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On the Nativity of St. John the Baptist...

…a monumental happening has occurred in our country – one that touches upon both kingdoms.

One of the consequences of the Incarnation, of the Word taking flesh and dwelling among us, is that God rules intimately and bodily within two realms: 1) the heavenly kingdom, that is primarily of the Gospel, and 2) the worldly kingdom, that is primarily of the Law. And at this point in the life of the world, though the devil has been defeated at the cross, we are still contending with sin, Satan, and our fallen flesh.

Hence the messiness of the coming of the Incarnate God and of a church that remains in the world, but is not of the world.

Today, the Church calls to mind the nativity of St. John the Baptist, who was born six months before our Incarnate Lord: an incarnate prophet of the Most High who is the Incarnate Son. St. John leaped in the womb in the presence of the Almighty God, who was also a tiny fetal human being, safely ensconced within the virgin’s womb.

The devil soon would work through the State to attempt to snuff out the life of the Incarnate God, and in the process, would slaughter innocent children in the name of the government, a government threatened by the King of kings and Lord of lords – even as a child.

Some thirty years later, St. John would baptize His incarnate, divine cousin, inaugurating His public ministry in the world. And our Lord would preach that we are to let the little children come to Him, for the kingdom belongs to such as these.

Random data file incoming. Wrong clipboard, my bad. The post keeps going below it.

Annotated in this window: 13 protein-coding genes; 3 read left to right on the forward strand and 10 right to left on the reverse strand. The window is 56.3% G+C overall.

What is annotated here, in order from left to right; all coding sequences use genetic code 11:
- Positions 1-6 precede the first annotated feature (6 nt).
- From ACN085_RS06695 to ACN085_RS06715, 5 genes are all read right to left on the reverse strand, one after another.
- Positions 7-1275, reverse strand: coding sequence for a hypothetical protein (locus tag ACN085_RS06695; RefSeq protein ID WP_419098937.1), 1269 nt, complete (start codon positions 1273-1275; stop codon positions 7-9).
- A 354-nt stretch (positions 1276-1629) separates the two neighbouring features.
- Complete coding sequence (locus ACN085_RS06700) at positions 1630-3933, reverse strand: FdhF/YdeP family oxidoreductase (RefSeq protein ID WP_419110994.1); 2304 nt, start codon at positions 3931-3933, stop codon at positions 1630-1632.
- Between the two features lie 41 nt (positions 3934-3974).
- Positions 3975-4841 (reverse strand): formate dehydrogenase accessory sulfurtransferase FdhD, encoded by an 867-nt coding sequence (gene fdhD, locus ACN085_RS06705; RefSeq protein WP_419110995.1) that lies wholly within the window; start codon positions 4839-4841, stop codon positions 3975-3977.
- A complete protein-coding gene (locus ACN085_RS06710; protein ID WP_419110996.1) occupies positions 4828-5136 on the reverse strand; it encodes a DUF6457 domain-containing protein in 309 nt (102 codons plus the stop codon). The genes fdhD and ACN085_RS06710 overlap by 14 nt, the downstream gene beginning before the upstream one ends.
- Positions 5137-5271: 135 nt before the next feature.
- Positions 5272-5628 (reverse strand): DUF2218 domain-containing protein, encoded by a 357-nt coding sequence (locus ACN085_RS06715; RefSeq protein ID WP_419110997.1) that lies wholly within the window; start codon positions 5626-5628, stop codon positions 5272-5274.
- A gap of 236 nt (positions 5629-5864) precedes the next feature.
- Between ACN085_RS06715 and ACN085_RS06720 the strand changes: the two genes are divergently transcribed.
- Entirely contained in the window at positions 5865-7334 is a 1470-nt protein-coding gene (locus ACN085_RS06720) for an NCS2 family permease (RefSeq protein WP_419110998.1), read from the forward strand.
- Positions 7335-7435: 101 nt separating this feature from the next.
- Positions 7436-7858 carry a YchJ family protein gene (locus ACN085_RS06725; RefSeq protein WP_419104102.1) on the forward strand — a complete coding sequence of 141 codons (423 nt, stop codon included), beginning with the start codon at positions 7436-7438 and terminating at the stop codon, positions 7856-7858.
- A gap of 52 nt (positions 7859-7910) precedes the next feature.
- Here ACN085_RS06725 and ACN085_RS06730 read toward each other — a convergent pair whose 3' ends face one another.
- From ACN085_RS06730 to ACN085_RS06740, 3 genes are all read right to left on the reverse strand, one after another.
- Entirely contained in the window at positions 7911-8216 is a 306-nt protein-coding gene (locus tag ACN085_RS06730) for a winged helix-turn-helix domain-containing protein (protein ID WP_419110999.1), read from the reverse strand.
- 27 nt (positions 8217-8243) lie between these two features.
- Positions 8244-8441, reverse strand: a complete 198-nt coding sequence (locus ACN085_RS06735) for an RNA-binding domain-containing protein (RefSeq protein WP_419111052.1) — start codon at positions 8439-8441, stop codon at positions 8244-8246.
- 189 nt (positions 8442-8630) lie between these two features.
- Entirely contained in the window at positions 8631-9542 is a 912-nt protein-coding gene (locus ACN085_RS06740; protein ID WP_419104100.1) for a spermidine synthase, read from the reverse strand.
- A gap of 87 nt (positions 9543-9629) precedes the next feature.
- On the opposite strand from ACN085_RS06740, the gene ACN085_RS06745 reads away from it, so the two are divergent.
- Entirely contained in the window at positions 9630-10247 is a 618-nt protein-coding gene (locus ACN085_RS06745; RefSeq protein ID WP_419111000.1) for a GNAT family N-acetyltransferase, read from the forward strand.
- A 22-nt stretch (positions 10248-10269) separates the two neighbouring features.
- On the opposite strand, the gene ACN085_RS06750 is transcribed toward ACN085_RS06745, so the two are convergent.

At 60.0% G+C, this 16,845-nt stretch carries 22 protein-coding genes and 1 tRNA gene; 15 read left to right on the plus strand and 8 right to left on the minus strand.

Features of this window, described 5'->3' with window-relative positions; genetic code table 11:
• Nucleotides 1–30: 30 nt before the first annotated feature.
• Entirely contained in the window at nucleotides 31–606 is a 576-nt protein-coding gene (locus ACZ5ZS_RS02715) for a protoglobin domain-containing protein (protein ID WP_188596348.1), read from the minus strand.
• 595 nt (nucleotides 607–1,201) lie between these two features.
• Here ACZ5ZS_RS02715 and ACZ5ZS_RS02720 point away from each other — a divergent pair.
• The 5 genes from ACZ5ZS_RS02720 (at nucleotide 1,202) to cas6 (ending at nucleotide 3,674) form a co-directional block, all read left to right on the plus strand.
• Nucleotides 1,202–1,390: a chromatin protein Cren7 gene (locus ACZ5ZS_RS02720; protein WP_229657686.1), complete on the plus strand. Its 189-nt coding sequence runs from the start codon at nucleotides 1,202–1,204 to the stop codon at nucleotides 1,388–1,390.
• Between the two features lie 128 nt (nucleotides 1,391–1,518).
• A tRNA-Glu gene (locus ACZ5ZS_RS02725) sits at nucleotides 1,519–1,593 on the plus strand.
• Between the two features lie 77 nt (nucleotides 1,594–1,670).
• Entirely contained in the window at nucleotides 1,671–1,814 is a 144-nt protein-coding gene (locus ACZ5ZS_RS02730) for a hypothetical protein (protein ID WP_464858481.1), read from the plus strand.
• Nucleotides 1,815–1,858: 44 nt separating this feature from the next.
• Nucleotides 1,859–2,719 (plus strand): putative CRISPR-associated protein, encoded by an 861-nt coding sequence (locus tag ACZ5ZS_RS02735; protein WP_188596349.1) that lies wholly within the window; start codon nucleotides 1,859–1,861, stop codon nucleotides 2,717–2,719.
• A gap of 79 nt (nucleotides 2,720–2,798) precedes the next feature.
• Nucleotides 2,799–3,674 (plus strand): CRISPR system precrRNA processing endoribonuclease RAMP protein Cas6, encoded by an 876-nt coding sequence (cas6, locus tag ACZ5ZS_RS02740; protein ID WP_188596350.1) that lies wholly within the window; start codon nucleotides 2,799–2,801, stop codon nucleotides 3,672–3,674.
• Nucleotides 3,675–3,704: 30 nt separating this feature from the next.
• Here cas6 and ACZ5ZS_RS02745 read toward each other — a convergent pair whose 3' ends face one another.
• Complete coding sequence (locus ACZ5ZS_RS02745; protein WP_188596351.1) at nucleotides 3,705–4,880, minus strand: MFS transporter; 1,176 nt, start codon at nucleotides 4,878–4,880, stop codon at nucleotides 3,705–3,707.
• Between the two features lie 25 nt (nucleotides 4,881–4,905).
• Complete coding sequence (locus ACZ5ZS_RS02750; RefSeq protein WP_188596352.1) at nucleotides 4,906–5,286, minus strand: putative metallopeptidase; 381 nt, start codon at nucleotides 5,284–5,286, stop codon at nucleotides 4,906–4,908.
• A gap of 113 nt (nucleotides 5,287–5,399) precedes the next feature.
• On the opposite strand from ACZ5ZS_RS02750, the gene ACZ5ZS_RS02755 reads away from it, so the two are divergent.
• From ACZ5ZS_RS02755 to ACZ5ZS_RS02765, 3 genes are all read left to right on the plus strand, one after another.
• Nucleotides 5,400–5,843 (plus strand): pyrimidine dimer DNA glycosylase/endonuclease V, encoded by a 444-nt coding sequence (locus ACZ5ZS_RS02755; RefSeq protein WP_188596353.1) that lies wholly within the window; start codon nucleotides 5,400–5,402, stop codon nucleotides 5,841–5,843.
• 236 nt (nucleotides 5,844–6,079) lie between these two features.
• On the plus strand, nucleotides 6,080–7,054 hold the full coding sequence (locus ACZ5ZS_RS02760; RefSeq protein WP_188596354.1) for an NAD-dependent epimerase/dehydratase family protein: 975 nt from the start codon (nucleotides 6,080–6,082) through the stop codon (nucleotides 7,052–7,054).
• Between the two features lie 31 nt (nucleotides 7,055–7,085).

In the present age, the world has a different Caesar, a world hegemon that still calls itself a Republic. Forty-nine years ago, the oligarchs of this Empire, in the midst of the Pax Americana, compelled the states to allow a new slaughter of the innocents – regardless of the will of the voters of the states. The states were treated like imperial provinces, whose obedience to the Capital City has been deemed absolute and enforced by legions. And so states that would have adopted and enforced laws to protect the lives of these “little ones,” as Jesus calls them, were helpless to do so. And in the near half-century to this point, more than sixty million souls have been offered up as a sacrifice to a pantheon of various gods: Convenience, Mammon, Malice, Sex, the Popular Culture, Feminism – all, of course, subordinates and surrogates of the devil.

But on this day, the Nativity of St. John the Baptist in the Year of our Lord 2022, the prayers of Christians and the pleas of unbelievers – whose commitment to the dignity of the human person is also etched on their hearts – are rejoicing together. The 1973 Roe v. Wade decision has been set aside by Caesar’s court.

Of course, it is important to keep this decision in perspective. It does not end the Holocaust. But it will allow the people of the states that hold human life sacred the ability to legislate according to their political wills, in accordance with the federalism of the Old Republic.

And in spite of the bitter vituperations (and the very real possibility of violence against Christians) of those enraged by this decision, it was not a “religious decision.” It was not an encroachment of Church upon the State, nor an admixture of the Two Kingdoms.

This was not a religious decision, but rather a constitutional issue. Again, it doesn’t outlaw abortion (which is what a religious decision would have done), rather it restores proper constitutional federalism, and reverts the matter to individual states – where it has always belonged according to the Constitution.